Finding a free puppy available for adoption might sound great, but free isn't always free. If you're still searching for -- or thinking of rehoming -- a free pet, taking some precautions and understanding the dangers can go a long way to make the experience as safe and comfortable as possible for everybody.
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Where to Look
Finding free puppies for adoption can be tricky, but options are available if you know where to look. A good place to start is announcements on social networking and "free to good home" ads online or in your local newspapers. You can ask local shelters if they have free adoption days. This option is often best, since shelter puppies often come spayed or neutered, with their first round of vaccinations in place and possibly even with a microchip.
Dangers of Free Adoptions
Free puppies usually are unwanted puppies born to mixed parents. In most cases, the person or organization giving away the puppy will have little to no information on the puppy's breeding, health or parentage. This is true of puppies who come from backyard breeders as well. Keep in mind that free can become expensive if the puppy has health issues or genetic defects from inbreeding or issues arising from malnutrition or lack of adequate care during pregnancy.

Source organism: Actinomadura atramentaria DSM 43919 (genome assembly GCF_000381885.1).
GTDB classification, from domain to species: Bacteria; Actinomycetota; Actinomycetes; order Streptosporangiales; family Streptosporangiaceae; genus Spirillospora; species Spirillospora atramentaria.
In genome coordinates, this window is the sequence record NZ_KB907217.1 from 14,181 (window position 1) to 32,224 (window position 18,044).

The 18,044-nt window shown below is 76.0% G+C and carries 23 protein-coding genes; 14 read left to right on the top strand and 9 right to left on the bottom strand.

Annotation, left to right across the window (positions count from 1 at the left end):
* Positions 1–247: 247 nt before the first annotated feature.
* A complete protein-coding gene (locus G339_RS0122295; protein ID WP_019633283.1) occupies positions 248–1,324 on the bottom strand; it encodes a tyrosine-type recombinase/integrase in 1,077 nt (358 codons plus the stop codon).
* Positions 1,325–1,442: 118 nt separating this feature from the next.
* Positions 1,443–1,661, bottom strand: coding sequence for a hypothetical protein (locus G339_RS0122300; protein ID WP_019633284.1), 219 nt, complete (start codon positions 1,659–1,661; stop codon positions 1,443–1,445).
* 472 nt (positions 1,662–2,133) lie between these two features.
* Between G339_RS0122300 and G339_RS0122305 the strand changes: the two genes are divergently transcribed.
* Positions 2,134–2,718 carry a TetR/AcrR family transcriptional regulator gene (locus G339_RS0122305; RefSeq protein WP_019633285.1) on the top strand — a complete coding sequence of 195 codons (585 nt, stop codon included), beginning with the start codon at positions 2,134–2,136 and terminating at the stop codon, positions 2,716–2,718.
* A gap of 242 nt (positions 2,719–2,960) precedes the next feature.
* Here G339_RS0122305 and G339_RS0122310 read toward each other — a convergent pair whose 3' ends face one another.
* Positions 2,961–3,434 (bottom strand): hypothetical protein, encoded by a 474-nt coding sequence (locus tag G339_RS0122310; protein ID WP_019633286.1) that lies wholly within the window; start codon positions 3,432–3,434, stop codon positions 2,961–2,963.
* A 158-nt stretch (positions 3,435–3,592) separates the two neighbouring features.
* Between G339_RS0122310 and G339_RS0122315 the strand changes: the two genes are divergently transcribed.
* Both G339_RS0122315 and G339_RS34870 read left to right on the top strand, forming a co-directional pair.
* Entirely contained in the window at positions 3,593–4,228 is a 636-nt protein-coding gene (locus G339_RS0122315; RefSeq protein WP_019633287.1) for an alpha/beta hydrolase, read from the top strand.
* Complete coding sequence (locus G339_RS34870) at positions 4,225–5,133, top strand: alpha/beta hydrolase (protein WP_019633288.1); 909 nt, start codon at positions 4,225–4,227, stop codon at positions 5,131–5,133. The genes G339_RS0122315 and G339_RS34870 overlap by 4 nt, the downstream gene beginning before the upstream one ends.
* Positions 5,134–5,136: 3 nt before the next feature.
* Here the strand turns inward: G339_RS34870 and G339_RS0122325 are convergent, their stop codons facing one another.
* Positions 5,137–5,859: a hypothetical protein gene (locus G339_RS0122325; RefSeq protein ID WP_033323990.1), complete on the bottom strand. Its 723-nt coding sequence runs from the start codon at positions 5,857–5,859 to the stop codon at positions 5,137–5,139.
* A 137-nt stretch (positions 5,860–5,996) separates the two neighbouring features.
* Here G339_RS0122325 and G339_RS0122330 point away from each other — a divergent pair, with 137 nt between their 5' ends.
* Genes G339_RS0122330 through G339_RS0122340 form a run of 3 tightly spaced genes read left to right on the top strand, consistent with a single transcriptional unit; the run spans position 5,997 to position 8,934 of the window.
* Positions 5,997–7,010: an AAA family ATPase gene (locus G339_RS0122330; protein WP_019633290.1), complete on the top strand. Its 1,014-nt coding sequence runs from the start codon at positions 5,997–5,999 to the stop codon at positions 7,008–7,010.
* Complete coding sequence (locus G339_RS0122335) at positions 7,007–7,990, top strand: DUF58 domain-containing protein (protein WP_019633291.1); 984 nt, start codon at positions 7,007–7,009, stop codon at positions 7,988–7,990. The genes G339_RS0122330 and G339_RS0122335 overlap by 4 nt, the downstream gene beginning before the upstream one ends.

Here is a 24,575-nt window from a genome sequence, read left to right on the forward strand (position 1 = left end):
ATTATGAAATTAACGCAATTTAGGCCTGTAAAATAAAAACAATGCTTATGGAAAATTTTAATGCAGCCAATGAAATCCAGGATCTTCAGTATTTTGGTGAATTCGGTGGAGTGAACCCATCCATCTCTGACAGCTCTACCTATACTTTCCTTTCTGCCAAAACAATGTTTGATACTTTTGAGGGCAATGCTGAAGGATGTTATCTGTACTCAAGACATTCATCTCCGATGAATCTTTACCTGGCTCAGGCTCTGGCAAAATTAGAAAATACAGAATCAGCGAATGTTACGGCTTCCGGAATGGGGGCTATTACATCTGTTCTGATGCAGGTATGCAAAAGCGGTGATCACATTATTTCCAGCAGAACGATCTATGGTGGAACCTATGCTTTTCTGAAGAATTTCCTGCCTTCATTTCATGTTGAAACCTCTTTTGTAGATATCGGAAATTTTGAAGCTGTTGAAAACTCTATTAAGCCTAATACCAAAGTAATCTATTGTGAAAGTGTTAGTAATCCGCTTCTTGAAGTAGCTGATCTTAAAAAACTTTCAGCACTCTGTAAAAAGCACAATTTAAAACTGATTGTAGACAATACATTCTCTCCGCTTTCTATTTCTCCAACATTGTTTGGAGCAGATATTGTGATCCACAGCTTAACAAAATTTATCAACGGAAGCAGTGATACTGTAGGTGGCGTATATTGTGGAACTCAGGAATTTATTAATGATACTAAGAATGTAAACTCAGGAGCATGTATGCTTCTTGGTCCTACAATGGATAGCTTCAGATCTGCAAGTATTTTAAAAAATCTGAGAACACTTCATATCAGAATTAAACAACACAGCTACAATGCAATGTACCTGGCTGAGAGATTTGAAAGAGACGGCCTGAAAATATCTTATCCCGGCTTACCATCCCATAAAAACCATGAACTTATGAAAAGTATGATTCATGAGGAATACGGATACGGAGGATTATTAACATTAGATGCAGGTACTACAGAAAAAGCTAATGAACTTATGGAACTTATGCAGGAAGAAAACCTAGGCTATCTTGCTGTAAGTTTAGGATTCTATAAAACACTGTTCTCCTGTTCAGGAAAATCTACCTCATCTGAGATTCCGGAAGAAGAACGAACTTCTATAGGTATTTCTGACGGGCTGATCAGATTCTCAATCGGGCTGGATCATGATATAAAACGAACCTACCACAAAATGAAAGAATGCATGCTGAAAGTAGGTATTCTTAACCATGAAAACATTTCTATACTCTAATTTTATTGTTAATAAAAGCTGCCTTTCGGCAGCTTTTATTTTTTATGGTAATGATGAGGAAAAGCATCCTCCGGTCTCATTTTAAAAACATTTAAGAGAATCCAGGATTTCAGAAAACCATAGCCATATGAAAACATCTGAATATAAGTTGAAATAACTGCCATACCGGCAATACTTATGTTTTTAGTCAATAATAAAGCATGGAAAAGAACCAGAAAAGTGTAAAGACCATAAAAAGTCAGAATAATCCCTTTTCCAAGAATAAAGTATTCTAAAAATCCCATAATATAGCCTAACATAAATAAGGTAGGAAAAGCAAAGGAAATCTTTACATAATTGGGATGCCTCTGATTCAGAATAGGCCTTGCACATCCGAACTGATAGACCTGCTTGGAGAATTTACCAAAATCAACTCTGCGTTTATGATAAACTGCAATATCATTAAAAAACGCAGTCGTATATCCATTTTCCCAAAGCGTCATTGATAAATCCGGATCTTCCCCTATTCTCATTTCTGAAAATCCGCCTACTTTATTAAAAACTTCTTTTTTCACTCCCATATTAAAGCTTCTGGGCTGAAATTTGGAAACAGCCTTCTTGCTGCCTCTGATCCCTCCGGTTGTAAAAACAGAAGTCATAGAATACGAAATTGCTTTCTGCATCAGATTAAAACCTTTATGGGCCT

Free to a Bad Home
If you have puppies you are trying to rehome, giving them away for free might not be the best idea. According to The Dogington Post, more than 4 million dogs end up in shelters every year. Many of these dogs are the result of irresponsible breeding or irresponsible owners who decide owning an animal is too much work or too inconvenient. If somebody is not willing to pay a small fee to adopt a puppy, chances are they will not be willing to cover the expenses of caring for a sick animal. Many pups taken from free ads also end up being resold to lab facilities for experimentation or used in dogfighting rings.
Picking the Right Puppy
If you're thinking of adopting, or giving away a free puppy, it makes sense to ask some questions. If you're adopting, ask about the medical history of the puppy and his parents, whether he's already been to the vet and if he has received any vaccines. Ask potential adopters if they raised dogs before. If possible, ask for permission to check the person's home.